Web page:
Former Deputy Attorney General Sally Yates told the Senate Judiciary Committee on Wednesday then-FBI Director James Comey went “rogue” when probing then-incoming national security adviser Michael Flynn in January 2017 – but anyone who relies on the evening newscasts of NBC, CBS or ABC may have missed it.
Catholic school student forced to remove Black Lives Matter mask at graduation
A student at a catholic high school in York, Pennsylvania says he was forced to take off his Black Lives Matter mask before his graduation ceremony. Photos show Dean Holmes wearing the mask during rehearsal, but the 18-year-old says when the procession began, teachers and the principal told him to remove his BLM mask and gave him a face shield to wear. The school says it has a dress code for the ceremony, and "any graduate wearing a cap, gown or mask with any message would have been asked to remove it."
GOP senators introduce bill to allow judges to hold illegal immigrants who miss hearings in contempt
EXCLUSIVE: Two Republican senators on Wednesday introduced a bill that would allow immigration judges to hold illegal immigrants in contempt of court and issue arrest warrants if they miss their court proceedings -- a move the lawmakers say will also deal with the massive backlog of cases.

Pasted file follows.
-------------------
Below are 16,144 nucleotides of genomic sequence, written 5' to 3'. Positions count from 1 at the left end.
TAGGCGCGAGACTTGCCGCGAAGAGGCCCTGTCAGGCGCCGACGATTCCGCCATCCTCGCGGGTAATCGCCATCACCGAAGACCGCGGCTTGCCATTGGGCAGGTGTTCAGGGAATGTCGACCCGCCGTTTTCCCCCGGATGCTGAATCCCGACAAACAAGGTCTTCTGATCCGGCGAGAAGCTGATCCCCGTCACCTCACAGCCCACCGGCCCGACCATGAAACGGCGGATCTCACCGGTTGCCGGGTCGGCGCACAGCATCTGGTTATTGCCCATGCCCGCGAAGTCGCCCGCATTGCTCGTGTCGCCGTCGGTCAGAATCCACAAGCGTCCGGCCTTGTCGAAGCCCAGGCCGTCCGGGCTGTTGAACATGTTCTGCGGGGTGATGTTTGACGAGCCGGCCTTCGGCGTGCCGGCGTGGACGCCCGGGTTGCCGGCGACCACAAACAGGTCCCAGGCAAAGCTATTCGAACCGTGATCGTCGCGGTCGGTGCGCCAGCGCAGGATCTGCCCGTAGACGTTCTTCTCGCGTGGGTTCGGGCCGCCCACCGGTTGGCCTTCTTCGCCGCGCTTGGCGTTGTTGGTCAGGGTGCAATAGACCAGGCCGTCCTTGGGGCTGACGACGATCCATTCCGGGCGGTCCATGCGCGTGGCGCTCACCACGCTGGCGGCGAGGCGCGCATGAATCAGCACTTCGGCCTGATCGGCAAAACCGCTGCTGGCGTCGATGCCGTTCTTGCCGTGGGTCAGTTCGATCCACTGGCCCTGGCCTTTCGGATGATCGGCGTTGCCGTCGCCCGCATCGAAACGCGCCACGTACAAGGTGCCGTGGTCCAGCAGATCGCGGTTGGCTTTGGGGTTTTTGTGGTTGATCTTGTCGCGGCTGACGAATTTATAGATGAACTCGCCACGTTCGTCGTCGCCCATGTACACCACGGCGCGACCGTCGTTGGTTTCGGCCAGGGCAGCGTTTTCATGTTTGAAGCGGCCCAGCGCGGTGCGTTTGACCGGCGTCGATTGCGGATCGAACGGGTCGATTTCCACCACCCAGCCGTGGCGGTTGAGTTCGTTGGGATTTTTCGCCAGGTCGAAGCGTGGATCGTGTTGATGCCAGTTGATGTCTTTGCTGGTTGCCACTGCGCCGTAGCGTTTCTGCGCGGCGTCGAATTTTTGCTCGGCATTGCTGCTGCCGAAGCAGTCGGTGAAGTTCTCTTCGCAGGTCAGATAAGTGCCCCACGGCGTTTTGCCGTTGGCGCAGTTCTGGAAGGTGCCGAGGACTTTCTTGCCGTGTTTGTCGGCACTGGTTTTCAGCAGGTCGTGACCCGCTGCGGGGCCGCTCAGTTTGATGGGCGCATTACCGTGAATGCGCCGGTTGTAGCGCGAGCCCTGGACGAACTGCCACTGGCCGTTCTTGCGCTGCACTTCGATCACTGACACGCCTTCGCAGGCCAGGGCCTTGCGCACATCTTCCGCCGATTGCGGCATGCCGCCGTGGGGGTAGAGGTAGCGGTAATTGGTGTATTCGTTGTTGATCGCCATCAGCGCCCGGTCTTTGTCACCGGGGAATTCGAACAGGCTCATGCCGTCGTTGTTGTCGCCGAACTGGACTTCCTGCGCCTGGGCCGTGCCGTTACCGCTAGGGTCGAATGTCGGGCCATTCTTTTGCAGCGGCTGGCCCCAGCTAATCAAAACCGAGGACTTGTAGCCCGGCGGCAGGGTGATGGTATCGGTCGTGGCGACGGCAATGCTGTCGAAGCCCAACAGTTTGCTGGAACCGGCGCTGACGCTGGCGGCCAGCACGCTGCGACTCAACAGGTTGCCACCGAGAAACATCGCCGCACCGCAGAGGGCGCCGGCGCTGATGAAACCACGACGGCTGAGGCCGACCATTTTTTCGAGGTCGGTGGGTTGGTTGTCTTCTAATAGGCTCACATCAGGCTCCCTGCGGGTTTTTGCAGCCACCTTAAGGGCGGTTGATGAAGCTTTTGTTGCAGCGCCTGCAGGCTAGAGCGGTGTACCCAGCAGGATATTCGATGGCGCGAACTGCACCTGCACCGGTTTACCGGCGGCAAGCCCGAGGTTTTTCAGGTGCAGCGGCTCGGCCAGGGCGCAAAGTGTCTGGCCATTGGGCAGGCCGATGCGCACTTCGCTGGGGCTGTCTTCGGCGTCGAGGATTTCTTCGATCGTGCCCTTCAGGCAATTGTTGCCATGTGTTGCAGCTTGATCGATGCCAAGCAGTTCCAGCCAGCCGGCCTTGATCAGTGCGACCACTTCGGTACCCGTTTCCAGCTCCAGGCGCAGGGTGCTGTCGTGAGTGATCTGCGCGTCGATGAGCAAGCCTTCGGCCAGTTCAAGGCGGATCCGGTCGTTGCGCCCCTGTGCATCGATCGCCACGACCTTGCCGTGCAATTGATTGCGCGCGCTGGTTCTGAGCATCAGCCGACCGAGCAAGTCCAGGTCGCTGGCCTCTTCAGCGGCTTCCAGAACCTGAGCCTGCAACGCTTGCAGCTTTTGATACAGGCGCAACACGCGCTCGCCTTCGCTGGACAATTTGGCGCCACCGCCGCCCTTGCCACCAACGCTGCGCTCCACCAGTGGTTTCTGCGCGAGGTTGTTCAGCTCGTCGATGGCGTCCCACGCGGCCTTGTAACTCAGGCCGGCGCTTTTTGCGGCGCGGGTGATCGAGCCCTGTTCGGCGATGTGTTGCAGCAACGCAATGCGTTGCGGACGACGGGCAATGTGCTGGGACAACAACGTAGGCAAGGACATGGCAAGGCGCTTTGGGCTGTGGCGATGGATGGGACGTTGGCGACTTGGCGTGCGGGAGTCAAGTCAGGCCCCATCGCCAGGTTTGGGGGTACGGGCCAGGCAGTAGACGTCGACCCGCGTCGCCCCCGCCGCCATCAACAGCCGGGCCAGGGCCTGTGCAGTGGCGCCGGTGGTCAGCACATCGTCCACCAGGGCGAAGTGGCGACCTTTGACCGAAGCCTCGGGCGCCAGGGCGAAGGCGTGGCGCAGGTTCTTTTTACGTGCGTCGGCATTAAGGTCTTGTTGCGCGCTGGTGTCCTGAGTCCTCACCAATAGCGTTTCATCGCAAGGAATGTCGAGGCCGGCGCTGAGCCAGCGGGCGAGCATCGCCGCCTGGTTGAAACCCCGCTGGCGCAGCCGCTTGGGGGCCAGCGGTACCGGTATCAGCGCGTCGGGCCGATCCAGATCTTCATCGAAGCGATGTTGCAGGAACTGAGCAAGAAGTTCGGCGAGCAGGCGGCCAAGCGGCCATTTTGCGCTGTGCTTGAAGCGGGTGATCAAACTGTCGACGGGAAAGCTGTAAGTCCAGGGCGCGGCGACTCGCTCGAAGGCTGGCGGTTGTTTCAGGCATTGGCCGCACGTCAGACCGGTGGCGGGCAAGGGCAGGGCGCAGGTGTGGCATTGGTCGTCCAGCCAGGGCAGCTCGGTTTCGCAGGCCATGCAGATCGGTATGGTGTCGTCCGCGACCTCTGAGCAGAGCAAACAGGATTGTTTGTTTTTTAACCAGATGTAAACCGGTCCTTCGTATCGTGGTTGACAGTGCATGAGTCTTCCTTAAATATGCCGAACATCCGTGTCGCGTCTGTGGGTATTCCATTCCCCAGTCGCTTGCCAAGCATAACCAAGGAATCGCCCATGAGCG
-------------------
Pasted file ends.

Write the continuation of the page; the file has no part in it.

Republican congressman tests positive for coronavirus
Illinois Republican Rep. Rodney Davis tested positive for coronavirus, his office said in a statement. Davis said that a higher than usual temperature reading prompted him to get tested, which resulted in a positive diagnosis.
High school sports teams receive safety guidelines to resume workouts
High school sports can't resume playing games yet in L.A. County, but new safety guidelines could bring athletes back to campuses for workouts.
Telemedicine Has Resurrected the House Call